It seems like I can serialize classes that don't have that interface, so I am unclear on its purpose.
ISerializable is used to provide custom binary serialization, usually for
BinaryFormatter (and perhaps for remoting purposes). Without it, it uses the fields, which can be:
- inefficient; if there are fields that are only used for efficiency at runtime, but can be removed for serialization (for example, a dictionary may look different when serialized)
- inefficient; as even for fields that are needed it needs to include a lot of additional metadata
- invalid; if there are fields that cannot be serialized (such as event delegates, although they can be marked
- brittle; your serialization is now bound to the field names - but fields are meant to be an implementation detail; see also Obfuscation, serialization and automatically implemented properties
ISerializable you can provide your own binary serialization mechanism. Note that the xml equivalent of this is
IXmlSerializable, as used by
For DTO purposes,
BinaryFormatter should be avoided - things like xml (via
DataContractSerializer) or json are good, as are cross-platform formats like protocol buffers.
For completeness, protobuf-net does include hooks for
ISerializable (allowing you to use a portable binary format without writing lots of code), but
BinaryFormatter wouldn't be your first choice here anyway.
Classes can be serialized in .NET in one of two ways:
- Marking the class with
SerializableAttributeand decorating all the fields that you don't want to be serialized with the
NonSerializedattribute. (As Marc Gravell points out,
BinaryFormatter, which is the class typically used to format
ISerializableobjects, automatically serializes all fields unless they are specifically marked otherwise.)
- Implementing the
ISerializableinterface for fully custom serialization.
The former is simpler to use as it simply involves marking declarations with attributes, but is limited in its power. The latter allows more flexibility but takes significantly more effort to implement. Which one you should use depends completely on the context.
Regarding the latter (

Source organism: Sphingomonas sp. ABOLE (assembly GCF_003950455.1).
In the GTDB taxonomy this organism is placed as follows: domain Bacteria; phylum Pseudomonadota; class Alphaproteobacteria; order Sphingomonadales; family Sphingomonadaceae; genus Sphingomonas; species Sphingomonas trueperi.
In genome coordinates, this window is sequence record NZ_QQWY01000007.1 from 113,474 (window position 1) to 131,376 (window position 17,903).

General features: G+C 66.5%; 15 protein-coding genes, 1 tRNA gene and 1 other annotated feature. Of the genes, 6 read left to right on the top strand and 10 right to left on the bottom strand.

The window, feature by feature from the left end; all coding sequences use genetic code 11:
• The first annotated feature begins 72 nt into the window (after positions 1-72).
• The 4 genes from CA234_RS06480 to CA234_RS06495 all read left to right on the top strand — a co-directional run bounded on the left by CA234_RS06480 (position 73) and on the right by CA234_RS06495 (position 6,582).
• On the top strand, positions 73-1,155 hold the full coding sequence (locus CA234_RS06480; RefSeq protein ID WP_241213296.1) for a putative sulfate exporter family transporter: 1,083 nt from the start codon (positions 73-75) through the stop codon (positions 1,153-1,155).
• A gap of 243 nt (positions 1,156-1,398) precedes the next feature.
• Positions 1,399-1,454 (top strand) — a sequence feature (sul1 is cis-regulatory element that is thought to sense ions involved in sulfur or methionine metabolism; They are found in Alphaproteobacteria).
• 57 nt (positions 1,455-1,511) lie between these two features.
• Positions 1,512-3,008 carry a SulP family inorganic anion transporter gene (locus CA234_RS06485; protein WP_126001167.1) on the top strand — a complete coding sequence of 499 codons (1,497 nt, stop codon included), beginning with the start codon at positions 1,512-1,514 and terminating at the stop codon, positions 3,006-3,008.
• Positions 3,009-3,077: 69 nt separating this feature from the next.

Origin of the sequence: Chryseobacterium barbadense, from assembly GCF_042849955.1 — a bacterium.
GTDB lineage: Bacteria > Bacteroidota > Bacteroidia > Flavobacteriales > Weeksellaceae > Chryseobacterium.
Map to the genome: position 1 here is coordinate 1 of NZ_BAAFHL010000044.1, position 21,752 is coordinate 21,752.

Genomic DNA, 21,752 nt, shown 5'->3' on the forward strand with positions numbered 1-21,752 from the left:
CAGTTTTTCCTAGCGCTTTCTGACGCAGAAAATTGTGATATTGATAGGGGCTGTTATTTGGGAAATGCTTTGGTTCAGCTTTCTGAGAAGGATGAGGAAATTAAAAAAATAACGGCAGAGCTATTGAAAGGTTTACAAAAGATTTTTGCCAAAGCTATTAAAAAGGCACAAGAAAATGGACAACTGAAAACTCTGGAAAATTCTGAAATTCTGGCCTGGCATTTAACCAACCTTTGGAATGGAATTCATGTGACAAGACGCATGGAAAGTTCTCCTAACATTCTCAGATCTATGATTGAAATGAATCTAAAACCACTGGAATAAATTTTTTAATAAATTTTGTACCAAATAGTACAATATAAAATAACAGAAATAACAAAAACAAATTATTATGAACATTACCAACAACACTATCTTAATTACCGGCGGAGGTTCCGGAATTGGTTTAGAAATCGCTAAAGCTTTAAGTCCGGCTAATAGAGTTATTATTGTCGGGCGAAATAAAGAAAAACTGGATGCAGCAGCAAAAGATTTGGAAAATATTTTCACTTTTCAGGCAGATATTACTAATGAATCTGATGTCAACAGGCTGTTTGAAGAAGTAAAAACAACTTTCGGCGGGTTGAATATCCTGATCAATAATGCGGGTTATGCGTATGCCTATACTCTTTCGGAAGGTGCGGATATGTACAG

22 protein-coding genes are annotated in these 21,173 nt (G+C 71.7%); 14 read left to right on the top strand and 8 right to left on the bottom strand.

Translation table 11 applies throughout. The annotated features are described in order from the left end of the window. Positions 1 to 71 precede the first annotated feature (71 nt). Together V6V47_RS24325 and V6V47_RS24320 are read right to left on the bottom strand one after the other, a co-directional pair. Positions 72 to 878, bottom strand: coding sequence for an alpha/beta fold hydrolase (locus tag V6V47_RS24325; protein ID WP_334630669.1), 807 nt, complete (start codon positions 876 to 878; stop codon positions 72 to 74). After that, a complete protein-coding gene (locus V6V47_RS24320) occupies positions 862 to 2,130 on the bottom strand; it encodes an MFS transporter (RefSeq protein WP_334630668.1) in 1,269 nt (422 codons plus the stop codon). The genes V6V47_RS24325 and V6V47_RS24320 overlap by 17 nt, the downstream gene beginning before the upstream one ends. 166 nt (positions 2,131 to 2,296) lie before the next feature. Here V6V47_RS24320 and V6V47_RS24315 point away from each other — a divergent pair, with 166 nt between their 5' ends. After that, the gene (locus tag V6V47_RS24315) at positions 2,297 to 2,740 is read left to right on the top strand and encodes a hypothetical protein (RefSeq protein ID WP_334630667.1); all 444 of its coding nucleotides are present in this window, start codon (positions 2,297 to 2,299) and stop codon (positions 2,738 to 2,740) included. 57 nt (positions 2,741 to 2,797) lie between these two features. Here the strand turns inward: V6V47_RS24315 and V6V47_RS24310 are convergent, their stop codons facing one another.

ISerializable) and it usage, I've quoted from the MSDN page for the interface:
Any class that might be serialized must be marked with the SerializableAttribute. If a class needs to control its serialization process, it can implement the ISerializable interface. The Formatter calls the GetObjectData at serialization time and populates the supplied SerializationInfo with all the data required to represent the object. The Formatter creates a SerializationInfo with the type of the object in the graph. Objects that need to send proxies for themselves can use the FullTypeName and AssemblyName methods on SerializationInfo to change the transmitted information.
In the case of class inheritance, it is possible to serialize a class that derives from a base class that implements ISerializable. In this case, the derived class should call the base class implementation of GetObjectData inside its implementation of GetObjectData. Otherwise, the data from the base class will not be serialized.
ISerializable you can write custom methods in your object to take over serialization when doing binary serialization, to serialize your objects in a different manner than what the default approach used by BinaryFormatter will do.
In other words, if the default approach serializes your object in a different manner than how you want it to serialize as, you can implement ISerializable for complete control. Note that hand in hand with ISerializable, there's also a custom constructor you should implement.
XmlSerialization will of course only use properties, ISerializable has nothing to do with XML serialization.
Thanks Marc and Pop for the comments, I was a bit hasty with my first answer.
In order to make an object "transportable", you have to serialize it. For example, if you want to transfer object data using .NET Remoting or Web Services you have to provide methods which serializes your object data, reducing your object instances into a transportable format that represents a high-fidelity representation of the object.
You then may also take the serialized representation, transport it to another context such as a different machine, and rebuild your original object.
When implementing the
ISerializable interface, a class must provide the GetObjectData method that is included in the interface, as well as a specialized constructor that is specialized to accept two parameters: an instance of SerializationInfo, and an instance of StreamingContext.
If your classes don't require fine-grained control of their object state, then you could just use
[Serializable] attribute. Classes that require more control over the serialization process can implement the ISerializable interface.